[cnn-photo-caption image= http://i2.cdn.turner.com/cnn/2008/images/11/05/art.prop8.gi.jpg caption="Prop 8 supporters gather at a rally."]
(CNN) - The outcome of an effort to ban gay marriage in California remained unclear early Wednesday since not all the votes had been counted.
Proposition Eight, which would eliminate the right of same-sex couples to marry in California, had the support of 52 percent of voters at 2:45 a.m. (5:45 a.m. ET), with 84 percent of precincts reporting.
Voters in Arizona and Florida approved bans on gay marriage Tuesday.
In California, voters weighed a gay marriage ban after the California Supreme Court ruled this year that such marriages were legal under the state's constitution.
The ballot initiative had the support of 4.6 million voters compared with 4.3 million who were opposed, according to preliminary results.
In Arizona, voters approved a measure Tuesday to amend the state constitution so that only a union between one man and one woman would be recognized as a marriage. Fifty-six percent of voters supported the measure - a reversal of direction from 2006, when a similar measure on the ballot failed.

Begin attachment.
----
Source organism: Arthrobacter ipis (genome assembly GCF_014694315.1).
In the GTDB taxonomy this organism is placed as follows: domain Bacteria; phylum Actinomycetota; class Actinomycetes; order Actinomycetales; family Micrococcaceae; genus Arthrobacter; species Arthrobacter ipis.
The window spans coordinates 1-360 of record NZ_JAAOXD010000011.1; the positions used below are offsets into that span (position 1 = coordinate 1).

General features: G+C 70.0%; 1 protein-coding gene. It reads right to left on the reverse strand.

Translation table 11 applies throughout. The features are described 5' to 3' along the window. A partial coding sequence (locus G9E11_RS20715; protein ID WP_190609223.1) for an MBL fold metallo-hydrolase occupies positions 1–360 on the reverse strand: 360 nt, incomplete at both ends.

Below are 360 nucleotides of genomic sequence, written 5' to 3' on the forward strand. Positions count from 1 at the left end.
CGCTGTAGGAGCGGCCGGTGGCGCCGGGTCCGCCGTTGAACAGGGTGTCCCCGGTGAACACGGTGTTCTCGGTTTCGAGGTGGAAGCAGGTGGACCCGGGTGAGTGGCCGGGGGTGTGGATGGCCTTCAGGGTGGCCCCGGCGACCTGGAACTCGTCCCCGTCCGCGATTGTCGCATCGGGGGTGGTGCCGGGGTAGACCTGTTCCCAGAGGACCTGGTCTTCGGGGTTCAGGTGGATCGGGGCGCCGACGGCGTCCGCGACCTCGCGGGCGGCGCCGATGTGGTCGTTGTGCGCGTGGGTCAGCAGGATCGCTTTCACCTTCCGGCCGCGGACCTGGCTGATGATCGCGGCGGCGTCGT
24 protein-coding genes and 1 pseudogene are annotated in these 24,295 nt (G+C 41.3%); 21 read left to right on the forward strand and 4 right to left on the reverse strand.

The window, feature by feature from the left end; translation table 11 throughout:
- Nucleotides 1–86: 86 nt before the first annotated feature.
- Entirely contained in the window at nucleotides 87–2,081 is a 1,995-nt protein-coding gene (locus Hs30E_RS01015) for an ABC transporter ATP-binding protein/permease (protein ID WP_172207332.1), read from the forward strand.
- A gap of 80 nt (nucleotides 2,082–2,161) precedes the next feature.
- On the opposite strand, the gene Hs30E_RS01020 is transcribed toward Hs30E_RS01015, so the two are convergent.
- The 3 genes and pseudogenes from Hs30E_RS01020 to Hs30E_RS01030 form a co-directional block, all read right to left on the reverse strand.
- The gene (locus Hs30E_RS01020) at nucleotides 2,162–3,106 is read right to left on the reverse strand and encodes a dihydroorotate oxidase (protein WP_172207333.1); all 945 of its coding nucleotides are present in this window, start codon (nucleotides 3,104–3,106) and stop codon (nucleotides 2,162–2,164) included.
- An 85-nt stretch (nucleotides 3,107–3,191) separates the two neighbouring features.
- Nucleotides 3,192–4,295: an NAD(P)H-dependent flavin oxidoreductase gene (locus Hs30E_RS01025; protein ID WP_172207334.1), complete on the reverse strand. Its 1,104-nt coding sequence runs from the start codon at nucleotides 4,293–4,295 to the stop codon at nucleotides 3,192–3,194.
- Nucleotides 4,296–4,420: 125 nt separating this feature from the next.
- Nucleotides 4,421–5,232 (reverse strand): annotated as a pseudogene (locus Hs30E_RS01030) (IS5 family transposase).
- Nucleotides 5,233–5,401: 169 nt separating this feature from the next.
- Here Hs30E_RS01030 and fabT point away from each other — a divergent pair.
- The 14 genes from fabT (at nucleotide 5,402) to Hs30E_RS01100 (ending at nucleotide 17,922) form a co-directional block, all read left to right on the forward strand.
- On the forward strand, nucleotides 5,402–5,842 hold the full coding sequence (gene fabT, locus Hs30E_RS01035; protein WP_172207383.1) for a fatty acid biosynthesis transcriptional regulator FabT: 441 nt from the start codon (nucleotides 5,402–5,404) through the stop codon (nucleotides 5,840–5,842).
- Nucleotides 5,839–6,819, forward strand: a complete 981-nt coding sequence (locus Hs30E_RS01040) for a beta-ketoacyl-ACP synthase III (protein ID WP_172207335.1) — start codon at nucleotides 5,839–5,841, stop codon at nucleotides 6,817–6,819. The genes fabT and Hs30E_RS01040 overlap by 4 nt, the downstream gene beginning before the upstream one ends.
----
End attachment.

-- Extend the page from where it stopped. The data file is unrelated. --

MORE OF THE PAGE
A ban on gay marriage also passed in Florida, with support from 62 percent of the voters.
In California, first-time voters cast their ballots against the proposition by a 64 percent to 36 percent margin, according to exit polls. The rest of the electorate favored the amendment 52 percent to 48 percent.
Church attendance was a major factor in voting.
Californians who attend church weekly voted for Proposition Eight by a margin of 83 percent to 17 percent, according to exit polls. Those who attend church occasionally voted 40 percent in favor and 60 percent opposed. Californians who never attend church were 14 percent in favor and 86 percent
College graduates opposed Proposition Eight by a 57 percent to 43 percent margin. Those without a college degree favored it 53 percent to 47 percent.
African-Americans voted for the measure by a 69 percent to 31 percent
margin. However, 55 percent of white voters and 52 percent of Hispanics voted
against the proposition.
- Hal Quinley and CNN's Joe Von Kanel contributed to this report